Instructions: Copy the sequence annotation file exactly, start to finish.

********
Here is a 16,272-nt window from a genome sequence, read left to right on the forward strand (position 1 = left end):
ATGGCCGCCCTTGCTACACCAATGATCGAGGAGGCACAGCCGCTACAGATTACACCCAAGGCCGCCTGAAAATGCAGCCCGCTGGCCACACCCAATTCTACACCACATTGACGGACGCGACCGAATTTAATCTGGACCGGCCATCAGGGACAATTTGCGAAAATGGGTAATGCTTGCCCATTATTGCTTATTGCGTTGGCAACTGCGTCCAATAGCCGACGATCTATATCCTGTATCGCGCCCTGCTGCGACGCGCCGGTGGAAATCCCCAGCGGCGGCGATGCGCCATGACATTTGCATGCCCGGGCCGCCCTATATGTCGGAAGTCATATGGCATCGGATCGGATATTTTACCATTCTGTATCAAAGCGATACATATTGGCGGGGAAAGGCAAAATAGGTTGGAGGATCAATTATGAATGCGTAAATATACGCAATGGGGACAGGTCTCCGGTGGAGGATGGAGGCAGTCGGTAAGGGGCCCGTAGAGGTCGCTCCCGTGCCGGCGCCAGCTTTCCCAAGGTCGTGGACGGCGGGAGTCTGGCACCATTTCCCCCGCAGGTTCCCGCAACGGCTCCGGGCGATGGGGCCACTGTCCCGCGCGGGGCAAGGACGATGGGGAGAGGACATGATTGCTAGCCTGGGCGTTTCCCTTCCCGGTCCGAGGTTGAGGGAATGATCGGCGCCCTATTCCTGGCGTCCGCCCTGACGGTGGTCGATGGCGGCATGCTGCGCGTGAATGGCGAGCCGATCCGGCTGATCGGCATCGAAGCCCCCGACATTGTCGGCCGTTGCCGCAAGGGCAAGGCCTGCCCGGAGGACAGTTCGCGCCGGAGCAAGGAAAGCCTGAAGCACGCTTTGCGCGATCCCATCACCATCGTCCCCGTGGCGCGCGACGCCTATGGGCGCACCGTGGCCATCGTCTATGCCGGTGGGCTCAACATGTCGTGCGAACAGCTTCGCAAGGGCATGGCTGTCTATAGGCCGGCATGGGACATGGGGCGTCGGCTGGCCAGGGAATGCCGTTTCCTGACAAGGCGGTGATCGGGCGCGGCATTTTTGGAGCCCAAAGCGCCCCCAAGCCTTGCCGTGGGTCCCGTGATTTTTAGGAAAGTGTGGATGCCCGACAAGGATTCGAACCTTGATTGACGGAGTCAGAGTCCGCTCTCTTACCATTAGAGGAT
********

Here is a 16,272-nt window from a genome sequence, read left to right on the forward strand (position 1 = left end):
ATGGCCGCCCTTGCTACACCAATGATCGAGGAGGCACAGCCGCTACAGATTACACCCAAGGCCGCCTGAAAATGCAGCCCGCTGGCCACACCCAATTCTACACCACATTGACGGACGCGACCGAATTTAATCTGGACCGGCCATCAGGGACAATTTGCGAAAATGGGTAATGCTTGCCCATTATTGCTTATTGCGTTGGCAACTGCGTCCAATAGCCGACGATCTATATCCTGTATCGCGCCCTGCTGCGACGCGCCGGTGGAAATCCCCAGCGGCGGCGATGCGCCATGACATTTGCATGCCCGGGCCGCCCTATATGTCGGAAGTCATATGGCATCGGATCGGATATTTTACCATTCTGTATCAAAGCGATACATATTGGCGGGGAAAGGCAAAATAGGTTGGAGGATCAATTATGAATGCGTAAATATACGCAATGGGGACAGGTCTCCGGTGGAGGATGGAGGCAGTCGGTAAGGGGCCCGTAGAGGTCGCTCCCGTGCCGGCGCCAGCTTTCCCAAGGTCGTGGACGGCGGGAGTCTGGCACCATTTCCCCCGCAGGTTCCCGCAACGGCTCCGGGCGATGGGGCCACTGTCCCGCGCGGGGCAAGGACGATGGGGAGAGGACATGATTGCTAGCCTGGGCGTTTCCCTTCCCGGTCCGAGGTTGAGGGAATGATCGGCGCCCTATTCCTGGCGTCCGCCCTGACGGTGGTCGATGGCGGCATGCTGCGCGTGAATGGCGAGCCGATCCGGCTGATCGGCATCGAAGCCCCCGACATTGTCGGCCGTTGCCGCAAGGGCAAGGCCTGCCCGGAGGACAGTTCGCGCCGGAGCAAGGAAAGCCTGAAGCACGCTTTGCGCGATCCCATCACCATCGTCCCCGTGGCGCGCGACGCCTATGGGCGCACCGTGGCCATCGTCTATGCCGGTGGGCTCAACATGTCGTGCGAACAGCTTCGCAAGGGCATGGCTGTCTATAGGCCGGCATGGGACATGGGGCGTCGGCTGGCCAGGGAATGCCGTTTCCTGACAAGGCGGTGATCGGGCGCGGCATTTTTGGAGCCCAAAGCGCCCCCAAGCCTTGCCGTGGGTCCCGTGATTTTTAGGAAAGTGTGGATGCCCGACAAGGATTCGAACCTTGATTGACGGAGTCAGAGTCCGCTCTCTTACCATTAGAGGAT